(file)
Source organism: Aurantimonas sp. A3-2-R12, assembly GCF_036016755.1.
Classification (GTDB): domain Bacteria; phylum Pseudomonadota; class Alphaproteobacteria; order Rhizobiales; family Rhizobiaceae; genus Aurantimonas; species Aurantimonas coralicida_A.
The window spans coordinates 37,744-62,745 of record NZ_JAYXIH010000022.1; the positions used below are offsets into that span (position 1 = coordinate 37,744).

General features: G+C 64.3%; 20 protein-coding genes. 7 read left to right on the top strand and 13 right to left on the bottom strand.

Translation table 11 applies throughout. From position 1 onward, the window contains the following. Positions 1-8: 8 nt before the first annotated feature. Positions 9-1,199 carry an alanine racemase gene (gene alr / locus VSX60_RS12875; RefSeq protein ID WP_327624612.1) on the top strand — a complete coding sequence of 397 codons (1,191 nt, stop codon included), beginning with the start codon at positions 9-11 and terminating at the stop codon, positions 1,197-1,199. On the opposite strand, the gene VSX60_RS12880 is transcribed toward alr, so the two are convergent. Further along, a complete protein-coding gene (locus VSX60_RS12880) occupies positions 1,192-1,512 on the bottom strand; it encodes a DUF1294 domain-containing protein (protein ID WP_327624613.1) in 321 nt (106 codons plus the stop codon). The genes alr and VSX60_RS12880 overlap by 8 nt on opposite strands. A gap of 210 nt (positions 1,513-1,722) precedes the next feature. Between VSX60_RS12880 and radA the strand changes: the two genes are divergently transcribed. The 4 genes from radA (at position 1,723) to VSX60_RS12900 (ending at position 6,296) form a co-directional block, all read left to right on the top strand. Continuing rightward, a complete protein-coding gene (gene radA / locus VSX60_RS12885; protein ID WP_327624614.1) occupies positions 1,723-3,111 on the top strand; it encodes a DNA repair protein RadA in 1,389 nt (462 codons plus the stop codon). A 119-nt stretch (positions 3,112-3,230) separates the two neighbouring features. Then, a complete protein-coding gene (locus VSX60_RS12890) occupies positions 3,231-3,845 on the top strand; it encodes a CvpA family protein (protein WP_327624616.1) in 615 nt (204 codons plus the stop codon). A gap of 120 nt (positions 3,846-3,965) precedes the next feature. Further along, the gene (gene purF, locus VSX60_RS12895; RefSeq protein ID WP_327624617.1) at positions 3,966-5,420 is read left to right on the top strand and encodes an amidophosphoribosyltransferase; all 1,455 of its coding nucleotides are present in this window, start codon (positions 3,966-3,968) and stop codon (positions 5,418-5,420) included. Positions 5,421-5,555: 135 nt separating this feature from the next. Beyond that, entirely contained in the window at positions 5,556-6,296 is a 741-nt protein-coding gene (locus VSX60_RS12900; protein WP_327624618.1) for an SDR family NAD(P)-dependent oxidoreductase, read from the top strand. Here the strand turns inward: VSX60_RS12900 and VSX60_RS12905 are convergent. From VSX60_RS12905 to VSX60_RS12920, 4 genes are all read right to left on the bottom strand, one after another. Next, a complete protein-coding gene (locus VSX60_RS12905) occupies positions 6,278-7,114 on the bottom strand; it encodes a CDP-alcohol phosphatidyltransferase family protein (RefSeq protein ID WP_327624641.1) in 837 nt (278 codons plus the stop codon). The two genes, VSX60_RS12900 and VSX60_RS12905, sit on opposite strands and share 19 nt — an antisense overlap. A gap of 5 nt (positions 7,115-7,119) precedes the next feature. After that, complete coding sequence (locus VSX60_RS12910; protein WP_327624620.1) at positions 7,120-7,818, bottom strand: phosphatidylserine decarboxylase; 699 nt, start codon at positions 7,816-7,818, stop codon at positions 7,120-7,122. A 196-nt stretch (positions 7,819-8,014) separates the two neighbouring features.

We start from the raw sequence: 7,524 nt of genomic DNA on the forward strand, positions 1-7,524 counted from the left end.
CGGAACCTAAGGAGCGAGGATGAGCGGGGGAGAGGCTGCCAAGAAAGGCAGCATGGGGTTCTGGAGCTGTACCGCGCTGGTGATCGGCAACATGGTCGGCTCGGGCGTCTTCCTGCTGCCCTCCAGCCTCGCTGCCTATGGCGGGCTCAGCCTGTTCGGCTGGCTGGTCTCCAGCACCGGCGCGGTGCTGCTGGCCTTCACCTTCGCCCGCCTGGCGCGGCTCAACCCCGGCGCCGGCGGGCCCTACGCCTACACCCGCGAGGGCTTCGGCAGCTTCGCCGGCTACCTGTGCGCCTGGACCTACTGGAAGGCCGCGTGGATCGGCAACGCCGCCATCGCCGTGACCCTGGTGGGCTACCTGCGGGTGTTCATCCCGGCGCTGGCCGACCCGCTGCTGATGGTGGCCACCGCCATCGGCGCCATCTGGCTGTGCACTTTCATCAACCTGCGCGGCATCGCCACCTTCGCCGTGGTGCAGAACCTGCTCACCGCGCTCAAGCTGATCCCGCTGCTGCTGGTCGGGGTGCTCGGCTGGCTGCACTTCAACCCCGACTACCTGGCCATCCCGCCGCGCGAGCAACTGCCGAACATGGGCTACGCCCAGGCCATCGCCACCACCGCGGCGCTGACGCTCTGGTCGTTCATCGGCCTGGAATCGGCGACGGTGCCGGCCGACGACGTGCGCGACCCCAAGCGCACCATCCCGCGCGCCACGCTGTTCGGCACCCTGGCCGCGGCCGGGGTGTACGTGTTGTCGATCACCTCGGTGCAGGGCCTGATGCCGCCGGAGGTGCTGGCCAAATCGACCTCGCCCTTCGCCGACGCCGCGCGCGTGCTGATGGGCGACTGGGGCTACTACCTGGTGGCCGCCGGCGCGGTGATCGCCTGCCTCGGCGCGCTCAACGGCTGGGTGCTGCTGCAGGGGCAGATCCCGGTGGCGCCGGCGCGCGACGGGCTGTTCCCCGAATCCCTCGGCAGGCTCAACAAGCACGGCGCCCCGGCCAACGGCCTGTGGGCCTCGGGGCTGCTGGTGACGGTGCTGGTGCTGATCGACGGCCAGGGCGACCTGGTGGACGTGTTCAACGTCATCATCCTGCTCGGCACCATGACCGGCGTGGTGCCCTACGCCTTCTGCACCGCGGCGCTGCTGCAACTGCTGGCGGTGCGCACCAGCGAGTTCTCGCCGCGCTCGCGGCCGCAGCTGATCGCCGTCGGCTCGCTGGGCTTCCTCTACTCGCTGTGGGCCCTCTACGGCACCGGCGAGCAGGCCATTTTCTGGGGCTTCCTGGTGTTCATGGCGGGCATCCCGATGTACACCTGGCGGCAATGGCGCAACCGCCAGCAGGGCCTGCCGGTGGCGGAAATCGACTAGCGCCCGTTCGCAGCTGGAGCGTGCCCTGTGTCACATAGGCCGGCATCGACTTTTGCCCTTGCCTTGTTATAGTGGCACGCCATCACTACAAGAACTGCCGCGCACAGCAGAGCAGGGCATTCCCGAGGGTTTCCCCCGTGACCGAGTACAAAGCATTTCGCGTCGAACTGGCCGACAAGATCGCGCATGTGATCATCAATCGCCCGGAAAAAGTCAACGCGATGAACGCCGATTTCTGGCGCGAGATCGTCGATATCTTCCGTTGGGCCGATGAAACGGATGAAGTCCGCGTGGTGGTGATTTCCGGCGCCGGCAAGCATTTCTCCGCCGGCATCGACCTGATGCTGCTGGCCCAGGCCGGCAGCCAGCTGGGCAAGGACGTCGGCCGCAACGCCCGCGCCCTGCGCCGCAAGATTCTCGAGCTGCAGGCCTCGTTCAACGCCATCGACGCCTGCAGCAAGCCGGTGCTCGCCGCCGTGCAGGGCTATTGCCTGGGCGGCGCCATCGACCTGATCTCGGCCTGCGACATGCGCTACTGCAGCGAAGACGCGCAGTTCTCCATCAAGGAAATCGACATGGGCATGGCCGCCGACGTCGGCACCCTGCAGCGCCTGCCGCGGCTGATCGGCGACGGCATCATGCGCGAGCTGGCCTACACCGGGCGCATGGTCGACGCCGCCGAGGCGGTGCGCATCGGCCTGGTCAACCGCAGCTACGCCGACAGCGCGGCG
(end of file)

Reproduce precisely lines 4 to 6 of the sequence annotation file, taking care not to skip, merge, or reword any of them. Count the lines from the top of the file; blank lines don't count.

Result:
General features: G+C 64.3%; 20 protein-coding genes. 7 read left to right on the top strand and 13 right to left on the bottom strand.

Translation table 11 applies throughout. From position 1 onward, the window contains the following. Positions 1-8: 8 nt before the first annotated feature. Positions 9-1,199 carry an alanine racemase gene (gene alr / locus VSX60_RS12875; RefSeq protein ID WP_327624612.1) on the top strand — a complete coding sequence of 397 codons (1,191 nt, stop codon included), beginning with the start codon at positions 9-11 and terminating at the stop codon, positions 1,197-1,199. On the opposite strand, the gene VSX60_RS12880 is transcribed toward alr, so the two are convergent. Further along, a complete protein-coding gene (locus VSX60_RS12880) occupies positions 1,192-1,512 on the bottom strand; it encodes a DUF1294 domain-containing protein (protein ID WP_327624613.1) in 321 nt (106 codons plus the stop codon). The genes alr and VSX60_RS12880 overlap by 8 nt on opposite strands. A gap of 210 nt (positions 1,513-1,722) precedes the next feature. Between VSX60_RS12880 and radA the strand changes: the two genes are divergently transcribed. The 4 genes from radA (at position 1,723) to VSX60_RS12900 (ending at position 6,296) form a co-directional block, all read left to right on the top strand. Continuing rightward, a complete protein-coding gene (gene radA / locus VSX60_RS12885; protein ID WP_327624614.1) occupies positions 1,723-3,111 on the top strand; it encodes a DNA repair protein RadA in 1,389 nt (462 codons plus the stop codon). A 119-nt stretch (positions 3,112-3,230) separates the two neighbouring features. Then, a complete protein-coding gene (locus VSX60_RS12890) occupies positions 3,231-3,845 on the top strand; it encodes a CvpA family protein (protein WP_327624616.1) in 615 nt (204 codons plus the stop codon). A gap of 120 nt (positions 3,846-3,965) precedes the next feature. Further along, the gene (gene purF, locus VSX60_RS12895; RefSeq protein ID WP_327624617.1) at positions 3,966-5,420 is read left to right on the top strand and encodes an amidophosphoribosyltransferase; all 1,455 of its coding nucleotides are present in this window, start codon (positions 3,966-3,968) and stop codon (positions 5,418-5,420) included. Positions 5,421-5,555: 135 nt separating this feature from the next. Beyond that, entirely contained in the window at positions 5,556-6,296 is a 741-nt protein-coding gene (locus VSX60_RS12900; protein WP_327624618.1) for an SDR family NAD(P)-dependent oxidoreductase, read from the top strand. Here the strand turns inward: VSX60_RS12900 and VSX60_RS12905 are convergent. From VSX60_RS12905 to VSX60_RS12920, 4 genes are all read right to left on the bottom strand, one after another. Next, a complete protein-coding gene (locus VSX60_RS12905) occupies positions 6,278-7,114 on the bottom strand; it encodes a CDP-alcohol phosphatidyltransferase family protein (RefSeq protein ID WP_327624641.1) in 837 nt (278 codons plus the stop codon). The two genes, VSX60_RS12900 and VSX60_RS12905, sit on opposite strands and share 19 nt — an antisense overlap. A gap of 5 nt (positions 7,115-7,119) precedes the next feature. After that, complete coding sequence (locus VSX60_RS12910; protein WP_327624620.1) at positions 7,120-7,818, bottom strand: phosphatidylserine decarboxylase; 699 nt, start codon at positions 7,816-7,818, stop codon at positions 7,120-7,122. A 196-nt stretch (positions 7,819-8,014) separates the two neighbouring features.

We start from the raw sequence: 7,524 nt of genomic DNA on the forward strand, positions 1-7,524 counted from the left end.